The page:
Student and avid history fan, Emma Casson, is 18 years old and lives in the Netherlands. She contacted us as she wanted to share her experiences of learning about the Tudors and what she feels could be done to help history to flourish in the modern education system. Over to Emma...
“Divorced, beheaded and died. Divorced, beheaded, survived.” Perhaps you know this song. It was my first introduction to the Tudors. In the Netherlands, we don’t really learn about the war of the roses or the rivalry between Elizabeth the first and Mary, Queen of Scots. So this song my English teacher taught me was the only thing I ever learned about the Tudors at school.
I didn’t think much of it and I soon forgot about Henry the 8th and his six wives. Until one day when I was scrolling through Netflix. I came across a film called ‘The other Boleyn girl’. I decided to watch this film and quickly became so intrigued by this dynasty. Days became weeks and all I did was look up every bit of information I could find about Anne Boleyn and Henry’s other wives. A true obsession with these interesting people began. For the first time, I loved history. Whilst at school, I had a strong dislike for it and failed almost every exam.
Teaching myself everything I know about the Tudor kings and queens was great because I was never tested or graded on my knowledge. I had the ability to read and watch what and when I wanted to. Maybe that is my secret to actually liking history. You have to look for that one thing you truly find interesting. For me, it is the strong, fascinating and wise people. They are human and just like us, yet they wore a crown or died because of one. Every once in a while I would choose one person and try to figure out everything there is to know about them. One week that was Elizabeth of York and the other Katherine Howard. Slowly I began to understand how the Tudors became the rulers of England. I have never met Anne Boleyn, nor do I know what exactly she looks like. Yet I know so much about her.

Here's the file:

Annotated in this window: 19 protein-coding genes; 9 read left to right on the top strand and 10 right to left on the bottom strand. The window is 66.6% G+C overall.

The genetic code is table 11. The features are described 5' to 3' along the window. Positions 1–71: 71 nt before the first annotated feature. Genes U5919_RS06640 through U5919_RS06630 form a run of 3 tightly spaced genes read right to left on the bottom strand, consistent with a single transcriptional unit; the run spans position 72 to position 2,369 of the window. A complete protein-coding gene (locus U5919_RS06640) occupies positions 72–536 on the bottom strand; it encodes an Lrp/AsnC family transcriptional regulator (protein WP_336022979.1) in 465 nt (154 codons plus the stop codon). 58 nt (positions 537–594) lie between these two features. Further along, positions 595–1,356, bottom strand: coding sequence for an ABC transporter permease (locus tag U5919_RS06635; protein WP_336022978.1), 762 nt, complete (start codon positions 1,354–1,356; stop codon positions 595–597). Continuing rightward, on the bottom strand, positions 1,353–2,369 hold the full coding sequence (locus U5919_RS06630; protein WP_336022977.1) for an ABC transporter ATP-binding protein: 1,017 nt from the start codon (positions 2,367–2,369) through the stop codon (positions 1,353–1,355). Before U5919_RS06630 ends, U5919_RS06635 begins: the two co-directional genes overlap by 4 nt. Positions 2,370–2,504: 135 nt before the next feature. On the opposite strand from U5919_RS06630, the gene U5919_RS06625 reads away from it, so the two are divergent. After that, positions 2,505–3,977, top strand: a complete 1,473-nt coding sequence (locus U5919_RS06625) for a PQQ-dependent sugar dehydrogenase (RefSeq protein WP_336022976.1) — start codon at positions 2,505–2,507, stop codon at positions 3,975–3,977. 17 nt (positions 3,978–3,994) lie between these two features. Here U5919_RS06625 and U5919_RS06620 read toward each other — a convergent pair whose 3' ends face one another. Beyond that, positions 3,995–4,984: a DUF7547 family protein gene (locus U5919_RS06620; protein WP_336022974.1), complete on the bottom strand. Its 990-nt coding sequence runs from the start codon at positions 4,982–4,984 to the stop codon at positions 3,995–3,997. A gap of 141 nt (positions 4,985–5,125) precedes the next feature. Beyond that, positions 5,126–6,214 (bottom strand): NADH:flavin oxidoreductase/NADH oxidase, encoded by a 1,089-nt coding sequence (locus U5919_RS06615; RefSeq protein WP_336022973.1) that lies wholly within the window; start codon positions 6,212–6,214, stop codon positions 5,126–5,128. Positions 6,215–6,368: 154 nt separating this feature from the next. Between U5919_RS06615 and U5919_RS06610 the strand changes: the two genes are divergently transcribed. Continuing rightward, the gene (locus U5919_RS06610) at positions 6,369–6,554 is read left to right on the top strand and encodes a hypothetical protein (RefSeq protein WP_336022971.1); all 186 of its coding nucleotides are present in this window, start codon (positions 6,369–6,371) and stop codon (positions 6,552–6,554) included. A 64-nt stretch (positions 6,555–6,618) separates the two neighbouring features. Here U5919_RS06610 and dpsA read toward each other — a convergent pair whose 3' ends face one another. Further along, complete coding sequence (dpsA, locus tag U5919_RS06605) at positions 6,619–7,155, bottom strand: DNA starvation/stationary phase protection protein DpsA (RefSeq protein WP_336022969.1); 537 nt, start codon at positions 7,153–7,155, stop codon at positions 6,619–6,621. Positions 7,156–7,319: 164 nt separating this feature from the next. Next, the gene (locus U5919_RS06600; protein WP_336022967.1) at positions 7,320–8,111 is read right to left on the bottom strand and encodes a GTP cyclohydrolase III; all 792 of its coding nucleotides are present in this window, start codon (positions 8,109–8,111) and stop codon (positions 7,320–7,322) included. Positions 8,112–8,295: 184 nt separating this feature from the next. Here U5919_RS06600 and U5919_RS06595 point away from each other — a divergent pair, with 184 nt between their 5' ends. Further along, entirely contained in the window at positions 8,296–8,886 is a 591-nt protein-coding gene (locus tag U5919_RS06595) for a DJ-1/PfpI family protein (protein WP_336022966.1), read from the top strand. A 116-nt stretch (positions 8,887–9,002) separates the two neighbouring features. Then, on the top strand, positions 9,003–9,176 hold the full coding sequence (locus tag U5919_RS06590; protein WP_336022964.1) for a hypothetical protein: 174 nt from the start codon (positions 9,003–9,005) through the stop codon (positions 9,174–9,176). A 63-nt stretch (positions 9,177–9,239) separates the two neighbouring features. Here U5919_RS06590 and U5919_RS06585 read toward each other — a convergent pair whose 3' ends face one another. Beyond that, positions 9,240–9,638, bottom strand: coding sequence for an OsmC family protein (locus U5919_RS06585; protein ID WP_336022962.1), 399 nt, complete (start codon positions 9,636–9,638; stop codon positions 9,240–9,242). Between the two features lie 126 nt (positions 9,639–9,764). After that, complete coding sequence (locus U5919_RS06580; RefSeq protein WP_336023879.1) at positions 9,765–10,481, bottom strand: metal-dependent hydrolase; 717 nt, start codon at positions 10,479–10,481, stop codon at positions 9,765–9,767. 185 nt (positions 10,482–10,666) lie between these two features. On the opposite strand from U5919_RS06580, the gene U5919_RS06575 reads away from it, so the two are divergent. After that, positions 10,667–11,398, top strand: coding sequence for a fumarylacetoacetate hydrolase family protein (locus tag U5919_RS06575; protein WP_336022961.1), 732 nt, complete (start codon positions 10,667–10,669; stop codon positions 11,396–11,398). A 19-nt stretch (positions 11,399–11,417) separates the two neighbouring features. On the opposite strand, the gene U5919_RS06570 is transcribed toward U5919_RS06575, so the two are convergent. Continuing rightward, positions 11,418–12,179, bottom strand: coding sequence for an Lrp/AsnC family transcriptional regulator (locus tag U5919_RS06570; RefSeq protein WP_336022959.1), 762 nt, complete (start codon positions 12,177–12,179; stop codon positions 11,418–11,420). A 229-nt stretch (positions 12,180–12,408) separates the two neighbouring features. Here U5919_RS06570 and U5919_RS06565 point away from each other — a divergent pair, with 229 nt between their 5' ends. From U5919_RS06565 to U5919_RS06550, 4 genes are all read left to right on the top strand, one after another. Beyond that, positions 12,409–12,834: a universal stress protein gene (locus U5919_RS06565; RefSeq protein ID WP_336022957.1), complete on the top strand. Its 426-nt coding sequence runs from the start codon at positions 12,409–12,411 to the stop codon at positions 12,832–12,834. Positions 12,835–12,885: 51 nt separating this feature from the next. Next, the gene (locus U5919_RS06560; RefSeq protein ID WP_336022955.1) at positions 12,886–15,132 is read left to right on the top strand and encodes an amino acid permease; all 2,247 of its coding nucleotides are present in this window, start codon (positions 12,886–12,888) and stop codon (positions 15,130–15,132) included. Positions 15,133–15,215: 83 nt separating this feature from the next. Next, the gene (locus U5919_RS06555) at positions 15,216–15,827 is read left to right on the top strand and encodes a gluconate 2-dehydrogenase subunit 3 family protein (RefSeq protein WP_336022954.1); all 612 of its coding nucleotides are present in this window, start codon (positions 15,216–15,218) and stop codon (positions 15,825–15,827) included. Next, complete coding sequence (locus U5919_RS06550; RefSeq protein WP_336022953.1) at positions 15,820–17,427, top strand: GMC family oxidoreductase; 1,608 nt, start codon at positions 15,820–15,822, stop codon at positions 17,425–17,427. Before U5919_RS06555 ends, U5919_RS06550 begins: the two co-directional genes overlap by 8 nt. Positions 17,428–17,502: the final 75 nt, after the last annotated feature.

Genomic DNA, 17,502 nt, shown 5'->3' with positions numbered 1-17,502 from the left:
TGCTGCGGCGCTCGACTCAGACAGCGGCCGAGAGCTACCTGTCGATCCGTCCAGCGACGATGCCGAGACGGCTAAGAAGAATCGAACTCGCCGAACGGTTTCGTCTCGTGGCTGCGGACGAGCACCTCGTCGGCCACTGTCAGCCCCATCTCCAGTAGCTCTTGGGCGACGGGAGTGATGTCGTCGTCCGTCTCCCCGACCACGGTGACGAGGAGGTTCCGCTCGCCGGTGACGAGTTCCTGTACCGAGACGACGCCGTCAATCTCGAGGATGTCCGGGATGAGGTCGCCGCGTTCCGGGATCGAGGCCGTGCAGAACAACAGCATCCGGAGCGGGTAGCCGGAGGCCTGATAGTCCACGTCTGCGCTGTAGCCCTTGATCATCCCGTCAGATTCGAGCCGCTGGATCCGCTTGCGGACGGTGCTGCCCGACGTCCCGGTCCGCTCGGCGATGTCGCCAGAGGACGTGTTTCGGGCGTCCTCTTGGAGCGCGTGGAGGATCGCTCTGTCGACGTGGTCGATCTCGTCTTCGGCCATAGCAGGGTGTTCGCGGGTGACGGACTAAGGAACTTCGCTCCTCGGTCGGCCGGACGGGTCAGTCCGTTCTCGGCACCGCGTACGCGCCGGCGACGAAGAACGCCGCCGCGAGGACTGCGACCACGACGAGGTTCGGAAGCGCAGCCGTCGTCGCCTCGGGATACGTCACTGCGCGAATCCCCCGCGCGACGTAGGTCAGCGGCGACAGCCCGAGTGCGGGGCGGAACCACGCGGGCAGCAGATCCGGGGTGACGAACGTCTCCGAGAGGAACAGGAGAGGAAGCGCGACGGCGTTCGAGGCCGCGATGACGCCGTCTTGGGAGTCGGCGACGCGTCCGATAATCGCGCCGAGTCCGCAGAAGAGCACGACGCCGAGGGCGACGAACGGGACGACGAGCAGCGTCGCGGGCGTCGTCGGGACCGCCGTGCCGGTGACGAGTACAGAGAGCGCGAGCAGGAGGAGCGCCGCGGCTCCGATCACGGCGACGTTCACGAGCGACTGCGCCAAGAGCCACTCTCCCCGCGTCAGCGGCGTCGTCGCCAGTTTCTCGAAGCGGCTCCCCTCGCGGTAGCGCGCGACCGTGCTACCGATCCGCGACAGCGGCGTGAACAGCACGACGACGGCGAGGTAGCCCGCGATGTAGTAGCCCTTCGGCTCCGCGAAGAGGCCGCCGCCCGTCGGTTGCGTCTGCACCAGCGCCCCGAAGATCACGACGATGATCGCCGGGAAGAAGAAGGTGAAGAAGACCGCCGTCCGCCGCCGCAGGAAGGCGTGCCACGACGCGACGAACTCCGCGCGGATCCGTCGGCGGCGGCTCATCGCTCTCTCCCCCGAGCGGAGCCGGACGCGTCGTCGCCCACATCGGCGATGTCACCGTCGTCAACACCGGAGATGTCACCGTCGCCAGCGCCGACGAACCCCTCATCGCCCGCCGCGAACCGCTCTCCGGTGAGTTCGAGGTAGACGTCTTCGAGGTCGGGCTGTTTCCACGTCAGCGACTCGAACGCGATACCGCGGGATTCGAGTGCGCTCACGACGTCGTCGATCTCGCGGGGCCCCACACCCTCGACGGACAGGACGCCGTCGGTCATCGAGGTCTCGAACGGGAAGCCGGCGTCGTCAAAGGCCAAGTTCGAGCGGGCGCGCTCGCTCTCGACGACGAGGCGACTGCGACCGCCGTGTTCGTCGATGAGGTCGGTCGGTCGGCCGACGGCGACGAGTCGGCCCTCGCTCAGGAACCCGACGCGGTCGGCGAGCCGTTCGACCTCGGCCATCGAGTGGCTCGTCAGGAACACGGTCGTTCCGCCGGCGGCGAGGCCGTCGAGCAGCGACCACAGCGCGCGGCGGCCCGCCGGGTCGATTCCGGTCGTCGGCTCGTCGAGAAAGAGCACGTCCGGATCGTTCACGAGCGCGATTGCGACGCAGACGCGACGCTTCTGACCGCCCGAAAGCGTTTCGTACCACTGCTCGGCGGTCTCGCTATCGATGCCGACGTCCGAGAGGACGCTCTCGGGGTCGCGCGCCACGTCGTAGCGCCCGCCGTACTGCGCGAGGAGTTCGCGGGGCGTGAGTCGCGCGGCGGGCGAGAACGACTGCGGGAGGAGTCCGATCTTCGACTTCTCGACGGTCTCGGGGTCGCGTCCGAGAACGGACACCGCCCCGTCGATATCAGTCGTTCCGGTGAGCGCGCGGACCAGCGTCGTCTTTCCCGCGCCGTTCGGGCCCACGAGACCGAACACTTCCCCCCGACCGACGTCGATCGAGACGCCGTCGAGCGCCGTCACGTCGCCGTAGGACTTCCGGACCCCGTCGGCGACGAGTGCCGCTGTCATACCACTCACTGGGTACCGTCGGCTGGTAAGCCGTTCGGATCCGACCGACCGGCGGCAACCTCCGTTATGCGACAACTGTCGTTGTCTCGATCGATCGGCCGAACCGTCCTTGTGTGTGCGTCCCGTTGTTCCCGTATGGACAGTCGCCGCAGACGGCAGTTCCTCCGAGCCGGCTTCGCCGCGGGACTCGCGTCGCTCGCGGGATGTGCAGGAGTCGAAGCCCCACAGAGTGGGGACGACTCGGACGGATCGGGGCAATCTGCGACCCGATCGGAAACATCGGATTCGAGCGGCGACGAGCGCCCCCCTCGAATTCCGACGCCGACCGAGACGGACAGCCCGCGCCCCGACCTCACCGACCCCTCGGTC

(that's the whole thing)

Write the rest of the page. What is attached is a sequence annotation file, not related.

So I found an interest in the Tudor dynasty and taught myself what I know by reading books, watching documentary’s and visiting castles. The real question is: How can you make this part of history interesting for the people at school who have to endure the way kings and battles are portrayed? There is not one simple answer to this question, but we can make it easier for everyone to understand. See, during my history lessons, I was taught by someone who would just read from our history textbook. He didn’t tell stories that make you sit on the edge of a chair and have a thrill listening to. That is what we should do in my opinion. Teach the young people at school in a way that makes history great and relatable, because it is. Anne Boleyn, for example, was a real person and had real feelings, just like you and me. Too often, people in history are just a name on a piece of paper. We should embrace their true personality. Give these people a face and story. Someone we can relate to and feel sympathy for.
Nowadays that face is given to historical figures by films and TV shows for example. I could easily name at least 5 TV shows that have something to do with the Tudors. These shows are obviously not as factual as the real story, but it’s a great way to get young people interested. This is not the way to teach at school, of course. The most important thing is that the teacher has to love history themselves, which is quite likely if you are a history teacher. Maybe there could be lessons where there is a personal story being told or shown what people used to eat and wear back in the days for example. These things are what you see on the shows. People have to feel real to be able to be interesting. The best memories of history at school I have were of a teacher I had when I was 14 years old. She would talk about kings and queens by giving them a great story. She explained, showed us videos and made me want to know more and more. That is what would make Tudor history more interesting for young people. Giving kings like Henry the 7th or queens like Catherine of Aragon a story and a face. The Tudor dynasty is quite complicated, but maybe by doing these things we could all gain just some slight love for a most interesting period in British history.